Bone scan as a screening tool in children and adolescents with back pain


Bone scan as a screening tool in children and adolescents with back pain


Sanpera I; Beguiristain-Gurpide JL


Journal of Pediatric Orthopaedics




Child; Female; Humans; Male; Magnetic Resonance Imaging; adolescent; Preschool; PedPal Lit; infant; retrospective studies; Bone and Bones/radionuclide imaging; Back Pain/etiology/radionuclide imaging; Bone Neoplasms/complications/epidemiology/radionuclide imaging; Radiopharmaceuticals/diagnostic use; Spondylolysis/complications/epidemiology/radionuclide imaging; Technetium/diagnostic use


Retrospective review of 142 patients from 2 teaching hospitals, investigated for persistent backache. The inclusion criteria were to be up to 18 years, to have no known associated diseases, and to have had a bone scan as a part of their work up. Other tests were also used to reach the final diagnosis. The utility of the bone scan to detect underlying pathology was assessed. On the whole, 75 patients were found to have pathology while only 52 children had a positive bone scan. We also looked for associated findings that could indicate the presence of pathology. The age of the patients, the duration of symptoms, and the presence of night pain seemed to be irrelevant on predicting underlying pathology. The sensitivity of the bone scan was low, 0.613 (95% CI: 0.549-0.654), although it proved to be highly specific, 0.91 (95% CI: 0.83-0.95). A careful analysis of the data and the different diagnosis suggests that Technetium bone scan still holds a place in the study of these patients; however, there is a big concern by the fact that some primary malignancies went undetected on the scan.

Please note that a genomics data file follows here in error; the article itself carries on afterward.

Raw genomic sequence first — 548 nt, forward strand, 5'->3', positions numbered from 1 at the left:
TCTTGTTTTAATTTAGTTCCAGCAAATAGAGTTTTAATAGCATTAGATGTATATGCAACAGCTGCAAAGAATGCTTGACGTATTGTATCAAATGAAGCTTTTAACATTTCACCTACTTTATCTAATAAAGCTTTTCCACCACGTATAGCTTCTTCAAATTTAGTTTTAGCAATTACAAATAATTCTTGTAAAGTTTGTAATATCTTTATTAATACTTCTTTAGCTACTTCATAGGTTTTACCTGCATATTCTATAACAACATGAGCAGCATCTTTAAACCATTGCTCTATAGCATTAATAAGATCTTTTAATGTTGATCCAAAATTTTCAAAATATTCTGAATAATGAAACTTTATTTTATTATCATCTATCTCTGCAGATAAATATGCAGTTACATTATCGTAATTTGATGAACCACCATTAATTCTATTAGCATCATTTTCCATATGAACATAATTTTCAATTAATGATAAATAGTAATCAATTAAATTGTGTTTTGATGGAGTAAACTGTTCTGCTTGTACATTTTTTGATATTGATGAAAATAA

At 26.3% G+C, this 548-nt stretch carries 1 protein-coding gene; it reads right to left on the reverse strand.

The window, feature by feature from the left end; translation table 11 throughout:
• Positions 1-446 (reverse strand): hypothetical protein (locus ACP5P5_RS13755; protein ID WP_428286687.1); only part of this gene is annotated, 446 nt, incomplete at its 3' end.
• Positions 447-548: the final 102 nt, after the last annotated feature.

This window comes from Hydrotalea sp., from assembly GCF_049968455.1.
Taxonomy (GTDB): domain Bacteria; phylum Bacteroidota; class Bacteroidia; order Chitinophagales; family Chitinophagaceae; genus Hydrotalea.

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Journal Article


Sanpera I; Beguiristain-Gurpide JL, “Bone scan as a screening tool in children and adolescents with back pain,” Pediatric Palliative Care Library, accessed December 3, 2023,